She painted the insides of the indentations for the tasting glasses as well.  After the paint was dry, she sprayed it with a few coats of a clear sealant.  The handle works perfectly and the four glasses fit snugly in their rings.  We already had this glassware, but I recommend this set of 5 oz beer taster glasses, as well.

Now all we need are a few brews to sample.


Israeli Couscous & Creamy Mushroom Bake

I love to modify old favorites to make a familiar meal feel new and refreshed.  That’s exactly where this next recipe’s origins are – a childhood recipe that has already been featured on here once before in the form of Curried Oat Cakes.  I swapped out a few items and added in some others for another update.  
I prefer to make my own sauces for my recipes, but let’s face it, everyone needs to cut corners from time to time.  However, I cannot bring myself to cut corners and buy the condensed soups full of preservatives.  So, I find myself always turning to Amy’s canned soups when I am in a pinch.  They make quite the line of soups, chili, and stews.  

In a bowl, mix 2 eggs with 1 cup oats and 1 cup Israeli couscous, which is actually a pasta.  Add ⅛ to ¼ cup chopped green onions for extra flavor.

It really does work, putting your green onions in water and regrowing out the green stems!  Just be sure to change out the water and peel back any areas that get a little brown.  I personally would prefer to plant these in dirt in a pot in my kitchen, if only I had the room…

 Stir mixture until well combined.

Using a spoon, form mixture into patties on a preheated skillet with 1 tablespoon oil.  Pan fry 1-2 minutes per side.  Place patties into casserole dish with 1 can of cream of mushroom soup.  Use a spoon to cover patties in soup mixture.  Add 1 – 2 tablespoons of milk or water to the soup mixture if it is too thick to cover all the patties.  Bake in 350 degree oven for 30 to 35 minutes.

Enjoy warm.  This meal is satisfyingly filling for being vegetarian, I promise.  The Israeli couscous adds texture and meatiness, for lack of a better word.  The soup can be swapped out for other flavors and other chopped vegetables could easily be added before pan frying.

Israeli Couscous & Creamy Mushroom Bake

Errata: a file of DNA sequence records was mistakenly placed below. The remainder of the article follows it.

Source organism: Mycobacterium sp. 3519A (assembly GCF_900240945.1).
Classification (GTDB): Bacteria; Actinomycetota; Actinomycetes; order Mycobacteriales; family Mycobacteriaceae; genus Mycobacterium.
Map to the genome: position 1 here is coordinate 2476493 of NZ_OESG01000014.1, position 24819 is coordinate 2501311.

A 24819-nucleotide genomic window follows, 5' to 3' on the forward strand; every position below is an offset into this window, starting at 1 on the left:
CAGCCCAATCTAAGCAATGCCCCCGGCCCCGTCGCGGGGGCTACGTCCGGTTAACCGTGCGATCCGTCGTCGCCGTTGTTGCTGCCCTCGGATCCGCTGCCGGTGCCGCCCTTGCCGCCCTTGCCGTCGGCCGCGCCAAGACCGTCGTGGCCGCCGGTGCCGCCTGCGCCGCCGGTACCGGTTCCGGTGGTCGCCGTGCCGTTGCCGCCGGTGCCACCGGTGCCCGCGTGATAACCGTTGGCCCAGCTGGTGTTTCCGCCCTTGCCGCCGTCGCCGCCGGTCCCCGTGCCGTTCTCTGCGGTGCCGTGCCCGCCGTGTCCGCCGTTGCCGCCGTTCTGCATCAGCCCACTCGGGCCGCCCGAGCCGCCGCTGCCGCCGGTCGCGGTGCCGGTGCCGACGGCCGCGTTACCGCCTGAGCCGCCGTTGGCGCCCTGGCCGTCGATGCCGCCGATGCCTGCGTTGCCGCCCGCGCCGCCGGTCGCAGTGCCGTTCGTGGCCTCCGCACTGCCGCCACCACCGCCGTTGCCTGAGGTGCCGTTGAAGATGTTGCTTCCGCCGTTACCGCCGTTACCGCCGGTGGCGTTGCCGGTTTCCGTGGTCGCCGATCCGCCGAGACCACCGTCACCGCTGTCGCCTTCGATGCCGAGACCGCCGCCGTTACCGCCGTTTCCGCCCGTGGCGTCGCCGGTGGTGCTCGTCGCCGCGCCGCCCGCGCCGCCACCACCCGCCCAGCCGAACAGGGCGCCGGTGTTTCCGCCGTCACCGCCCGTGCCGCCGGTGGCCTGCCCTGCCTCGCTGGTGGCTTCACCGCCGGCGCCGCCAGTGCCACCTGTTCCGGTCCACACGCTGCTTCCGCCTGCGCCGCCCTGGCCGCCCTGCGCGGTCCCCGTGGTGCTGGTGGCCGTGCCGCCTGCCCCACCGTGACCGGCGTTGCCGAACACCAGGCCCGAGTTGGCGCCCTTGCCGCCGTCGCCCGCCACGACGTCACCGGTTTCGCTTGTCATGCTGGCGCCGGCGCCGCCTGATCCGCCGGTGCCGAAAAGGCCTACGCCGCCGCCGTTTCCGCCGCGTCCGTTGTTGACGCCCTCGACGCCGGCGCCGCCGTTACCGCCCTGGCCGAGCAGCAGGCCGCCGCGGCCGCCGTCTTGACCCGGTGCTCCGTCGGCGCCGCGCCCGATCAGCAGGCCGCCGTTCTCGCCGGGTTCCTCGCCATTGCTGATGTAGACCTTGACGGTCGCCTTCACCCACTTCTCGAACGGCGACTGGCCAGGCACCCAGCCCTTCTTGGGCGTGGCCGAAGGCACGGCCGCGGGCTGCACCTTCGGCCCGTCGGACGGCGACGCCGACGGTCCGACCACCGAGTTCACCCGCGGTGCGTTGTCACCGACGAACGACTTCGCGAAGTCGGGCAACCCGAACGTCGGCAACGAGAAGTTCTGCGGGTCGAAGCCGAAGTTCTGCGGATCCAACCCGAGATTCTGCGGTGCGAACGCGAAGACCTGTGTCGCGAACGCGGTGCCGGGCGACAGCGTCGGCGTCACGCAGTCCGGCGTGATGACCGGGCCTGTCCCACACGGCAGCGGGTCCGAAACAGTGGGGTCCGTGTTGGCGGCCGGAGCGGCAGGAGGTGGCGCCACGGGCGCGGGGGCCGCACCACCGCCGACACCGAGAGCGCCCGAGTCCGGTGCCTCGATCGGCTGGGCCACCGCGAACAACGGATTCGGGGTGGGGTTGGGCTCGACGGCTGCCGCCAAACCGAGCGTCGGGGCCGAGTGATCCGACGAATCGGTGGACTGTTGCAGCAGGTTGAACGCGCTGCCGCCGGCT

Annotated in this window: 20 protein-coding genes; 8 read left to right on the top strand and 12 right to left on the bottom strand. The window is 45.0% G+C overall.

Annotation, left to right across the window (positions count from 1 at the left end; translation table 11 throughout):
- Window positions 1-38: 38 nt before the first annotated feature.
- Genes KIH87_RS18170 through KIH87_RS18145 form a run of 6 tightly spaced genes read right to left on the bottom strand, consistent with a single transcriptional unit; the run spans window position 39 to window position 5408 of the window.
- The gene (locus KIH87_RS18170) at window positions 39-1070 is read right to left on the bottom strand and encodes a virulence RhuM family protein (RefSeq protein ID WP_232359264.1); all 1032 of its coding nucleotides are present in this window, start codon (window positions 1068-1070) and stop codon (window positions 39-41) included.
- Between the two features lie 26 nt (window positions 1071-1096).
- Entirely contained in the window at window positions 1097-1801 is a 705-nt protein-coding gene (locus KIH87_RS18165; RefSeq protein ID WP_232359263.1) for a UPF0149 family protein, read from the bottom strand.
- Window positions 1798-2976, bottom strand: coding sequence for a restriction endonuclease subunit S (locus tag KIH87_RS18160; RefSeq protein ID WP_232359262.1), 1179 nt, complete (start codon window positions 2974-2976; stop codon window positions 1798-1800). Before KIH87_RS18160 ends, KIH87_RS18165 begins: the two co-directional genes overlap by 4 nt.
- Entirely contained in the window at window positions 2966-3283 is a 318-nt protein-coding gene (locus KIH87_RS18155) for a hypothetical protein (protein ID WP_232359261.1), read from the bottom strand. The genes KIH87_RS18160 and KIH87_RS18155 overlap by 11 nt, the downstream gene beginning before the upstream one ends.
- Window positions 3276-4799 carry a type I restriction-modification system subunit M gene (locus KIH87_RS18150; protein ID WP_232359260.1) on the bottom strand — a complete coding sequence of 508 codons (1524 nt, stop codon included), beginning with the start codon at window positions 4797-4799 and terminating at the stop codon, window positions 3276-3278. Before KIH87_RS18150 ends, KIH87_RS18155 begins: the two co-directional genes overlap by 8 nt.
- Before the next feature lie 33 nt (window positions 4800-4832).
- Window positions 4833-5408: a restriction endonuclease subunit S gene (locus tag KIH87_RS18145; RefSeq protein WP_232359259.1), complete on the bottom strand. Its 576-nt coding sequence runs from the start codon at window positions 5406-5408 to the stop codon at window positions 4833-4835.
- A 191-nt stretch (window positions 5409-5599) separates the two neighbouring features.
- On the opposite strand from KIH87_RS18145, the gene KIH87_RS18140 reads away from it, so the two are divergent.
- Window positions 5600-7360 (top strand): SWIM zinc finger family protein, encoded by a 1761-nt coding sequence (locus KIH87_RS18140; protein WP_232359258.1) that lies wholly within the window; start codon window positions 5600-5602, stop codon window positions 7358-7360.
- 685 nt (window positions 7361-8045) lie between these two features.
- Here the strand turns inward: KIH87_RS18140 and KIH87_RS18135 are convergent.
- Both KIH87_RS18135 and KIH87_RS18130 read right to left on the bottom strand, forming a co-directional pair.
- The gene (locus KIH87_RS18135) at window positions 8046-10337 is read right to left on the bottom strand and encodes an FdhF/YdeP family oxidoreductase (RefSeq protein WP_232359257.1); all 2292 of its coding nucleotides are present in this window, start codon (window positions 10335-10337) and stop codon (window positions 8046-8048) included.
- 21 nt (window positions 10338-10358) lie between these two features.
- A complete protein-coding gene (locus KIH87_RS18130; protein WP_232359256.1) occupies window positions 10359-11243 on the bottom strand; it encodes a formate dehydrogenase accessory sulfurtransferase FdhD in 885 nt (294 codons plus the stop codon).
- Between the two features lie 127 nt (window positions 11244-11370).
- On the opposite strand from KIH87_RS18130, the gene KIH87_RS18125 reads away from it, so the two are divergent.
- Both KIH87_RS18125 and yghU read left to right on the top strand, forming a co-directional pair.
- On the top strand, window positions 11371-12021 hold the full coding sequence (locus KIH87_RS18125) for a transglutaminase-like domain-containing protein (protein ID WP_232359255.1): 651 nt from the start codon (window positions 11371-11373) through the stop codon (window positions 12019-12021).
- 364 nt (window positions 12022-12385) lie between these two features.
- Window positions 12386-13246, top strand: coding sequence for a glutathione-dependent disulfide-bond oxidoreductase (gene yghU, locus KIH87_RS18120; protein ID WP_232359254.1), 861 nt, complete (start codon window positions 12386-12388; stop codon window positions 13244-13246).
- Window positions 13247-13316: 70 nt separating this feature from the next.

1. In a bowl, mix 2 eggs with 1 cup oats and 1 cup Israeli couscous, which is actually a pasta.  Add ⅛ to ¼ cup chopped green onions for extra flavor.  Stir mixture until well combined.

2.  Using a spoon, form mixture into patties on a preheated skillet with 1 tablespoon oil.  Pan fry 1-2 minutes per side.  Place patties into casserole dish with 1 can of cream of mushroom soup.  Use a spoon to cover patties in soup mixture.  Add 1 – 2 tablespoons of milk or water to the soup mixture if it is too thick to cover all the patties.  Bake in 350 degree oven for 30 to 35 minutes.

Spiced Corn on the Cob

One thing I am really looking forward to about the move back to Iowa is sweet corn.  There is nothing like sinking your teeth into fresh sweet corn on the cob.  I mourned sweet corn during the years I had braces and could not wait for the day to have them removed – the day AFTER yearbook pictures were taken in ninth grade.  Go figure. 
Anyway, we had our first sweet corn of the season recently and I tried out three wonderful flavor mixtures the last time we made corn on the cob.  Check them out below.  
After husking the corn, see here for a secret to husking corn that I will have to try next time, place corn onto parchment paper and prepare with seasonings.  I broke my ears in half so Eric and I could try all three flavors and choose our favorite.  
For the first ear, I used a smear of margarine, a sprinkling of coconut sugar, and Cajun seasoning.  

For the second ear, I used Sriracha hot sauce and minced garlic.  

The last ear, I used a smear of margarine, a sprinkling of crushed red peppers, and a sprinkling of lime juice.  

I was pretty sure this one would be my favorite – there is just something about hot peppers and limes that get me every time!